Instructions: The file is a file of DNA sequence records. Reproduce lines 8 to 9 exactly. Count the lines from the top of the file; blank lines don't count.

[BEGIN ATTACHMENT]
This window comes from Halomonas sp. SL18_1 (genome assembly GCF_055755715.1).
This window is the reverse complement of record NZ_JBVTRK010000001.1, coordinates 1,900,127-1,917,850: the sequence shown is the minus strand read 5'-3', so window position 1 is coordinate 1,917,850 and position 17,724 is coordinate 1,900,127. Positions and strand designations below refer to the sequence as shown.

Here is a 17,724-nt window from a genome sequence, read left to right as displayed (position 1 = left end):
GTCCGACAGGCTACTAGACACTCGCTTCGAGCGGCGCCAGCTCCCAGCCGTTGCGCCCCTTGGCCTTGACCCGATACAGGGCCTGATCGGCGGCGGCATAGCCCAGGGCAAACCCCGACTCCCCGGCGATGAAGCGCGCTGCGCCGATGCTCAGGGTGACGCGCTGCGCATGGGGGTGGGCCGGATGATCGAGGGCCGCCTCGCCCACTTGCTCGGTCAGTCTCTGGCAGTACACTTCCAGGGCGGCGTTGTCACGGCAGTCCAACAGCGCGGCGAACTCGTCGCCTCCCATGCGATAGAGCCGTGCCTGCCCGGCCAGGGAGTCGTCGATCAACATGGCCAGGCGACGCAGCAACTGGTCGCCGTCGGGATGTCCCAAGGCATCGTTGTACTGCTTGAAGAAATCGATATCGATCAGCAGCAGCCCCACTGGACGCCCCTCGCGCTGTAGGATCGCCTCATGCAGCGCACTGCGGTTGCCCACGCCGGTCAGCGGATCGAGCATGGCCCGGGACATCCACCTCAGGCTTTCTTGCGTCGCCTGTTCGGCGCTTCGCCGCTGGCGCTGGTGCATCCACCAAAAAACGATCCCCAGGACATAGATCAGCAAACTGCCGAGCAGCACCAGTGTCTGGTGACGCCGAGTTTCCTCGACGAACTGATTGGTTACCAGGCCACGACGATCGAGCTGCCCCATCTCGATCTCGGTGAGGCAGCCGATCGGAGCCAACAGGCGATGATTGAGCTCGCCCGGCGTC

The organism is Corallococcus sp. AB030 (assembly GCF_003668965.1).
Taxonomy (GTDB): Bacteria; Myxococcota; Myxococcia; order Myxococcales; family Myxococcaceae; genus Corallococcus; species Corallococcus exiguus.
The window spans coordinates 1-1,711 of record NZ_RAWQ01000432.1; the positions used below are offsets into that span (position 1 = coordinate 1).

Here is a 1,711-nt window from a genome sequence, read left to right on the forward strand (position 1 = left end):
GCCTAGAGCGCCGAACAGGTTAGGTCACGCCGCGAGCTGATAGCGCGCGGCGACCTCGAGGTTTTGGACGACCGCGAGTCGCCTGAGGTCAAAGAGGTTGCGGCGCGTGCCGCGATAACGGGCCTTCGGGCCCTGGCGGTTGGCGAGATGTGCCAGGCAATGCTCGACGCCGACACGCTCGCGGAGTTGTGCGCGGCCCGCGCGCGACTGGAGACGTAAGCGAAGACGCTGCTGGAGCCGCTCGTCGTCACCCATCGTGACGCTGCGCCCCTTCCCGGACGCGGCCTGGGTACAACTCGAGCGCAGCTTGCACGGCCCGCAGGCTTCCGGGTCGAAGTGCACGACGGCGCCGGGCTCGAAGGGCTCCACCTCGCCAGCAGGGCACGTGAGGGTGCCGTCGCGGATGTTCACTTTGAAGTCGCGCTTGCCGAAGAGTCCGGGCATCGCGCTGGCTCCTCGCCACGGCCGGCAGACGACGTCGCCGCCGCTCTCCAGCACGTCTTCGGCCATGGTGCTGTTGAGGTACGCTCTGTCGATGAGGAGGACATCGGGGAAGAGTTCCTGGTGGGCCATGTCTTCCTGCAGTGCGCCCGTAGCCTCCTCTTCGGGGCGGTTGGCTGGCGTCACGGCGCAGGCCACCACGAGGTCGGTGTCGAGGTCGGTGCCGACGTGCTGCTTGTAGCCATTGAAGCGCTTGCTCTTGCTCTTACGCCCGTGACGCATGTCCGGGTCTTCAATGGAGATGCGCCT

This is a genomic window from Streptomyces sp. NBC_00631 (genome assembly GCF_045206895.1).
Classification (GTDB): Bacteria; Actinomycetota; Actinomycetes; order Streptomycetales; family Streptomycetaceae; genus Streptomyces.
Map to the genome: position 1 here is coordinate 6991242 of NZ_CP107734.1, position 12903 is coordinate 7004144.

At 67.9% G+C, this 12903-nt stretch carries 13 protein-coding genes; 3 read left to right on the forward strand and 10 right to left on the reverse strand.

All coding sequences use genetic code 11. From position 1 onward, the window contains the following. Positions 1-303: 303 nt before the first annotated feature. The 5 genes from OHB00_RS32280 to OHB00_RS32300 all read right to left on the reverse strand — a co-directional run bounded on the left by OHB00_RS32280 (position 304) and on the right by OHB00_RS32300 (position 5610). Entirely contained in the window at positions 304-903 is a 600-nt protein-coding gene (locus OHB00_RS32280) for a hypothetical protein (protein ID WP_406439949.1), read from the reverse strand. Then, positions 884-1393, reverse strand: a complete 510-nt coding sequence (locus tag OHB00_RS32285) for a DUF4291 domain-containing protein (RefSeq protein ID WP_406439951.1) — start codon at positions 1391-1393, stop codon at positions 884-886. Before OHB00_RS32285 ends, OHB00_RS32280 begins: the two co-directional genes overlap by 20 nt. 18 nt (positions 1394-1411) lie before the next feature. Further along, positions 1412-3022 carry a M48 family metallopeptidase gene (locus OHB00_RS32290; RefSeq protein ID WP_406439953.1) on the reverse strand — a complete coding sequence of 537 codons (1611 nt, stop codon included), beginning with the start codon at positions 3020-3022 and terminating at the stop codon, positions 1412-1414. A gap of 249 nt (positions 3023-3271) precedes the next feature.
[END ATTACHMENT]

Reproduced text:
Here is a 1,711-nt window from a genome sequence, read left to right on the forward strand (position 1 = left end):
GCCTAGAGCGCCGAACAGGTTAGGTCACGCCGCGAGCTGATAGCGCGCGGCGACCTCGAGGTTTTGGACGACCGCGAGTCGCCTGAGGTCAAAGAGGTTGCGGCGCGTGCCGCGATAACGGGCCTTCGGGCCCTGGCGGTTGGCGAGATGTGCCAGGCAATGCTCGACGCCGACACGCTCGCGGAGTTGTGCGCGGCCCGCGCGCGACTGGAGACGTAAGCGAAGACGCTGCTGGAGCCGCTCGTCGTCACCCATCGTGACGCTGCGCCCCTTCCCGGACGCGGCCTGGGTACAACTCGAGCGCAGCTTGCACGGCCCGCAGGCTTCCGGGTCGAAGTGCACGACGGCGCCGGGCTCGAAGGGCTCCACCTCGCCAGCAGGGCACGTGAGGGTGCCGTCGCGGATGTTCACTTTGAAGTCGCGCTTGCCGAAGAGTCCGGGCATCGCGCTGGCTCCTCGCCACGGCCGGCAGACGACGTCGCCGCCGCTCTCCAGCACGTCTTCGGCCATGGTGCTGTTGAGGTACGCTCTGTCGATGAGGAGGACATCGGGGAAGAGTTCCTGGTGGGCCATGTCTTCCTGCAGTGCGCCCGTAGCCTCCTCTTCGGGGCGGTTGGCTGGCGTCACGGCGCAGGCCACCACGAGGTCGGTGTCGAGGTCGGTGCCGACGTGCTGCTTGTAGCCATTGAAGCGCTTGCTCTTGCTCTTACGCCCGTGACGCATGTCCGGGTCTTCAATGGAGATGCGCCT